Once I came out as transgender, it was time to make a few physical changes — which was great, because I love a good makeover montage.
I made a haircut appointment at a place called Crops for Girls. Yes, I appreciate the irony that one of my biggest steps in transitioning into identifying as a man involved a business with “For Girls” right in the name. But in my experience, most hair stylists will aggressively try to stop you from getting short hair. It’s a complex. Since Crops for Girls specializes in giving women short haircuts, I knew they’d be willing to cut all my hair off without me having to desperately explain that yes, I do actually want this.
I used to have very long hair. To be honest, for years I was scared away from getting a haircut because I didn’t like the idea of all the attention that comes with getting a new haircut. But now I was having it all cut off. And what I didn’t think about beforehand was that it’s not gradual.
I imagined my hair sort of slowly being trimmed away to nothing, but of course that’s not how they do it. I had it in a ponytail and in a few quick cuts, that ponytail was on the floor. In that moment, I understood why some people drastically change their appearance constantly: seeing that hair just gone in a few seconds was a rush. Because I got this haircut before I was out at work, I got to see how women react to another woman getting a short haircut, and I heard this sentiment repeated over and over. Women were so happy for me for daring to do it; the word “freeing” was used a lot.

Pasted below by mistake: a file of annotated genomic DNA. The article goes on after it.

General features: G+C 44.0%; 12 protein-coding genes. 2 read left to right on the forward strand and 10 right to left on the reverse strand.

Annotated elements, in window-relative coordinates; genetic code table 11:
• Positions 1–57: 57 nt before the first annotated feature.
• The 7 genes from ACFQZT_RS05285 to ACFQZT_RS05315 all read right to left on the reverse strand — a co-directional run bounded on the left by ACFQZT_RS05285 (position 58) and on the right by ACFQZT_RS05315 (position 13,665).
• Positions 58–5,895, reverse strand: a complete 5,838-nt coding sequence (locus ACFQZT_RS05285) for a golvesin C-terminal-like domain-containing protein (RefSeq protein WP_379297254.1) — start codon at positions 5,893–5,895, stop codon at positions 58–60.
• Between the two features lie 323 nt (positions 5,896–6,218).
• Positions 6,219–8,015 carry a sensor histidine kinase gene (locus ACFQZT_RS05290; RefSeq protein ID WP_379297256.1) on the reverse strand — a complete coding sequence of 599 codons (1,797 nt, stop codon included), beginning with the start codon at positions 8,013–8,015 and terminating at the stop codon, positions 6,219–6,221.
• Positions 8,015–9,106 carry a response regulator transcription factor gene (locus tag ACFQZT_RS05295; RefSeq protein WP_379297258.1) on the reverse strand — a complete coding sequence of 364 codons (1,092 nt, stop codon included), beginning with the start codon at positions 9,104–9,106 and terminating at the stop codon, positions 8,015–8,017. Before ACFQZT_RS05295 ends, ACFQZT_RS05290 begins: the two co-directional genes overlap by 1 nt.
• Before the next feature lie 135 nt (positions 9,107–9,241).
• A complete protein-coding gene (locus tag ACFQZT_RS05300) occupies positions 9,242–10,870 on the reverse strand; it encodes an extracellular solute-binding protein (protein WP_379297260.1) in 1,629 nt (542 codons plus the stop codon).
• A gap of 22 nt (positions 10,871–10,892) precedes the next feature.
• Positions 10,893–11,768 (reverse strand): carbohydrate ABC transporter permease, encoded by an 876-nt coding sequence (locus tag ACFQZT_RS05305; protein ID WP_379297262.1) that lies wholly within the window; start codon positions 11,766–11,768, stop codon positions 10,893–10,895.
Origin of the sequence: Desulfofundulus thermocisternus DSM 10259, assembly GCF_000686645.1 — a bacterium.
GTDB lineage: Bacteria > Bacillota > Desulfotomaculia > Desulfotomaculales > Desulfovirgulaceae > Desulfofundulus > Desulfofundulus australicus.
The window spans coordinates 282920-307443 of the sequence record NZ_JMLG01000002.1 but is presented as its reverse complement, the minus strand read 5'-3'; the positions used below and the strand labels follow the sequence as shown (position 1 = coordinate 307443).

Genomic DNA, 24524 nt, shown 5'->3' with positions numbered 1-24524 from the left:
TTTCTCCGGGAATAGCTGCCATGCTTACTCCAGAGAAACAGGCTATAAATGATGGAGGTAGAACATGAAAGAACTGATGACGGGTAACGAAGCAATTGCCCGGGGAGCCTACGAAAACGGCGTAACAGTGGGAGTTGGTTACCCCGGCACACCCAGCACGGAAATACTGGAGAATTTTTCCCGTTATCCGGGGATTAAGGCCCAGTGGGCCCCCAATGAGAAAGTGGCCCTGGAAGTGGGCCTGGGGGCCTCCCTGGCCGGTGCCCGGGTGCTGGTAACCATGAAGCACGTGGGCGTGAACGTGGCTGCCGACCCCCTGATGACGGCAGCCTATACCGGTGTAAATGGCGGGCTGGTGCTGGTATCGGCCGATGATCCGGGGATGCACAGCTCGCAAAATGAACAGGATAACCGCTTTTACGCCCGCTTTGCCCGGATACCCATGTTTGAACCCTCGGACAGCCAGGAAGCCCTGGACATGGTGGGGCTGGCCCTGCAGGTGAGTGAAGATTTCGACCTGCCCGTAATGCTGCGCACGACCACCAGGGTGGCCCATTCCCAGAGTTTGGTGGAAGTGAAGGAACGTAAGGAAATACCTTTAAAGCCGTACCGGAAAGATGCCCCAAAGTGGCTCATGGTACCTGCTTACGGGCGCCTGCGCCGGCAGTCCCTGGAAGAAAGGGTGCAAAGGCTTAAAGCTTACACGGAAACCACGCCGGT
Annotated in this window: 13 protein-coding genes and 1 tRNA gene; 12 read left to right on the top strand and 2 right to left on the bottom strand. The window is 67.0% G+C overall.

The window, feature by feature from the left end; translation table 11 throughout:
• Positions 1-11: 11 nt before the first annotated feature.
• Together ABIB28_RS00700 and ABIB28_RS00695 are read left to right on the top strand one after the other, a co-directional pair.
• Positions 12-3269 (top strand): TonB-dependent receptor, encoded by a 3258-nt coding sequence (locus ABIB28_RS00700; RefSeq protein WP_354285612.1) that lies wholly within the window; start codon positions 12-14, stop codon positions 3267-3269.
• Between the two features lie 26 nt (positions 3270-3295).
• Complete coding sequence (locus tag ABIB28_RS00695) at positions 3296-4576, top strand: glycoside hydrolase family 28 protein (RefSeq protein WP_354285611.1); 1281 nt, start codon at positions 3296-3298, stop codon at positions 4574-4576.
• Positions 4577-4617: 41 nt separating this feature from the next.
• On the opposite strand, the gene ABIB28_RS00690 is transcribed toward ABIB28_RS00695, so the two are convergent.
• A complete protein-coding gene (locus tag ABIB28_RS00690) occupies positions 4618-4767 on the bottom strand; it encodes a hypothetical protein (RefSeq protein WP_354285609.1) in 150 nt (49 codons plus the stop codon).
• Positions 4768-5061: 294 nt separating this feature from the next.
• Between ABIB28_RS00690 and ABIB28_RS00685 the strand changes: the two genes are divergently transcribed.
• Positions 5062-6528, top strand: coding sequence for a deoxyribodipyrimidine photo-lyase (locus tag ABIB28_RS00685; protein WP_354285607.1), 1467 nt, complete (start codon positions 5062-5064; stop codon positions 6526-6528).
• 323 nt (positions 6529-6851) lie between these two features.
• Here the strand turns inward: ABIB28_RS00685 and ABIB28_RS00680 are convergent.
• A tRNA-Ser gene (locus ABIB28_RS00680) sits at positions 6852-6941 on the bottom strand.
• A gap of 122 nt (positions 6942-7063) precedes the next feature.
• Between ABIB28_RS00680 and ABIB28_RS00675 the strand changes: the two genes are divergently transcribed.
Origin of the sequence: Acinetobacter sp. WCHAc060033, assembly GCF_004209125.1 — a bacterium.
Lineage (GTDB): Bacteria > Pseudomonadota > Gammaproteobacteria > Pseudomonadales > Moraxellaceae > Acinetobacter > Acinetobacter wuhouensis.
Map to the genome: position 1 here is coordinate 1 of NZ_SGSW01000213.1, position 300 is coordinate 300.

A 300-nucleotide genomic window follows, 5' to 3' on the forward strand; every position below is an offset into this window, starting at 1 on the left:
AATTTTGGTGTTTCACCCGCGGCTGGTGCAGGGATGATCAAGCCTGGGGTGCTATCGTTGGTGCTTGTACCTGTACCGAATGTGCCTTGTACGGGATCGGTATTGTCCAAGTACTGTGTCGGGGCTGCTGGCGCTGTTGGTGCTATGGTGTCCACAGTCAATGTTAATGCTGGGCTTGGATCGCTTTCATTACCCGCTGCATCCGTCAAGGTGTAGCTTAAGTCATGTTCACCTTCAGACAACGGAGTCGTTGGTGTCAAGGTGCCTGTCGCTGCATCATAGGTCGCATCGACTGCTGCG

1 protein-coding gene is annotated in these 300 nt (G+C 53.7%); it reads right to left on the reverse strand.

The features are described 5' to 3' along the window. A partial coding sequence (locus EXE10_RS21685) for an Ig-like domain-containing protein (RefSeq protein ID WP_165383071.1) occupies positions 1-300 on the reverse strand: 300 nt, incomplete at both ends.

After I got the haircut, it immediately sunk in that I was about to start worrying about my hair way, way more than I ever did when I identified as a woman. I used to make fun of guys who worry about their hair because it’s like, c’mon, you barely have hair. It just does whatever and looks fine. But now that it’s my hair, yes, I get so caught up in how if it’s combed one way I look like a total loser, but if I comb it just right I can live my dream of looking like a mean guy on a CW show. Hey, you have your dreams and I have mine, okay?
After the haircut, I picked up a few new clothes, although fortunately I could keep most of my wardrobe — I’d started dressing like every dude in Brooklyn years ago. The most important thing I bought was a chest compressor, even though I’d honestly convinced myself that I barely needed one. I guess the crazy standards for women’s bodies had me sure that I essentially don’t have boobs. (Also, the dude I hooked up with recently said he liked my body because he “actually like[s] small breasts.” Man, fuck that guy). I was weirdly flattered to realize that I’d definitely have to put in effort if I wanted to be flat.
Actually, that’s how I’m feeling about my physical transition in general at the moment: weirdly flattered. Because the thing is, even with my short hair and slightly manlier clothes and chest compressor, everyone that sees me still assumes I’m a woman. It’s always “miss” — well, one guy called me “man”, but he was super drunk, and when he heard me speak, he looked apologetic. It’s annoying that people don’t see me as a man right away, because I get sick of always having to explain it, but it feels good to actually be too pretty and curvaceous for something. Plus, it’s nice to have an easy gauge for who in my life is actually cool about things. If someone is worth having around, they’ll think of me as a man and refer to me that way, even if I’m not passing visually yet. Because maybe people will never look at me and immediately think “that’s a man.” I’m fine with that.
I just want them to think my hair is cool.
Lenny watches an amount of TV that has been described as “impressive” and “a problem.” You can talk to him about TV and cute boys on Twitter @lennyburnham.